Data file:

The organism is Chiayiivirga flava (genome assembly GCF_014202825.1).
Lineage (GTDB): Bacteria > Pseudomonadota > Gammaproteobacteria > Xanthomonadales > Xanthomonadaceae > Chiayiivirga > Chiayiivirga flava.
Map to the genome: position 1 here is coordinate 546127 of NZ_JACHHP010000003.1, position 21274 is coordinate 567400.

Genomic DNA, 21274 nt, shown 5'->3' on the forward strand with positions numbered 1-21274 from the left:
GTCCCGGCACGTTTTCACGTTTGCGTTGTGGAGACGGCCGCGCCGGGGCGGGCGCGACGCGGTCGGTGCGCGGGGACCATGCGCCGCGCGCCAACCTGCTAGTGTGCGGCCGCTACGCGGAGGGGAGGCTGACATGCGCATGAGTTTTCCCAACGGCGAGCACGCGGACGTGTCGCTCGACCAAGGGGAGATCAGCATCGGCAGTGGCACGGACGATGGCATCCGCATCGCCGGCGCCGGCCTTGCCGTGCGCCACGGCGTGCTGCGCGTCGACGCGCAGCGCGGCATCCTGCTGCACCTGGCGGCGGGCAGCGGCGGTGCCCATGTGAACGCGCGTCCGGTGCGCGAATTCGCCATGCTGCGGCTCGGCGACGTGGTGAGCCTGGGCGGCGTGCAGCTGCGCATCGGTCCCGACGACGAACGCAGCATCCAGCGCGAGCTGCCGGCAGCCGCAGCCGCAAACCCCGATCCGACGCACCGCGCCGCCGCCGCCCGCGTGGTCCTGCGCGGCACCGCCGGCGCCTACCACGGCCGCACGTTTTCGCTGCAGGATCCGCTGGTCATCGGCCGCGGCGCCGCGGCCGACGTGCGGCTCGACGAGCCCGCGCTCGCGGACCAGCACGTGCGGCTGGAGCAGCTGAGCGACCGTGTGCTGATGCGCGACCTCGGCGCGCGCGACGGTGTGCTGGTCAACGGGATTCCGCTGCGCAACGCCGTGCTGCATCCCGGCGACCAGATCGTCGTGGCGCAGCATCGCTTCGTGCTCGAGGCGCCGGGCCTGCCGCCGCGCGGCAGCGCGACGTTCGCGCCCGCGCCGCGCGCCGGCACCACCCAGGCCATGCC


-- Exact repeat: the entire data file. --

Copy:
The organism is Chiayiivirga flava (genome assembly GCF_014202825.1).
Lineage (GTDB): Bacteria > Pseudomonadota > Gammaproteobacteria > Xanthomonadales > Xanthomonadaceae > Chiayiivirga > Chiayiivirga flava.
Map to the genome: position 1 here is coordinate 546127 of NZ_JACHHP010000003.1, position 21274 is coordinate 567400.

Genomic DNA, 21274 nt, shown 5'->3' on the forward strand with positions numbered 1-21274 from the left:
GTCCCGGCACGTTTTCACGTTTGCGTTGTGGAGACGGCCGCGCCGGGGCGGGCGCGACGCGGTCGGTGCGCGGGGACCATGCGCCGCGCGCCAACCTGCTAGTGTGCGGCCGCTACGCGGAGGGGAGGCTGACATGCGCATGAGTTTTCCCAACGGCGAGCACGCGGACGTGTCGCTCGACCAAGGGGAGATCAGCATCGGCAGTGGCACGGACGATGGCATCCGCATCGCCGGCGCCGGCCTTGCCGTGCGCCACGGCGTGCTGCGCGTCGACGCGCAGCGCGGCATCCTGCTGCACCTGGCGGCGGGCAGCGGCGGTGCCCATGTGAACGCGCGTCCGGTGCGCGAATTCGCCATGCTGCGGCTCGGCGACGTGGTGAGCCTGGGCGGCGTGCAGCTGCGCATCGGTCCCGACGACGAACGCAGCATCCAGCGCGAGCTGCCGGCAGCCGCAGCCGCAAACCCCGATCCGACGCACCGCGCCGCCGCCGCCCGCGTGGTCCTGCGCGGCACCGCCGGCGCCTACCACGGCCGCACGTTTTCGCTGCAGGATCCGCTGGTCATCGGCCGCGGCGCCGCGGCCGACGTGCGGCTCGACGAGCCCGCGCTCGCGGACCAGCACGTGCGGCTGGAGCAGCTGAGCGACCGTGTGCTGATGCGCGACCTCGGCGCGCGCGACGGTGTGCTGGTCAACGGGATTCCGCTGCGCAACGCCGTGCTGCATCCCGGCGACCAGATCGTCGTGGCGCAGCATCGCTTCGTGCTCGAGGCGCCGGGCCTGCCGCCGCGCGGCAGCGCGACGTTCGCGCCCGCGCCGCGCGCCGGCACCACCCAGGCCATGCC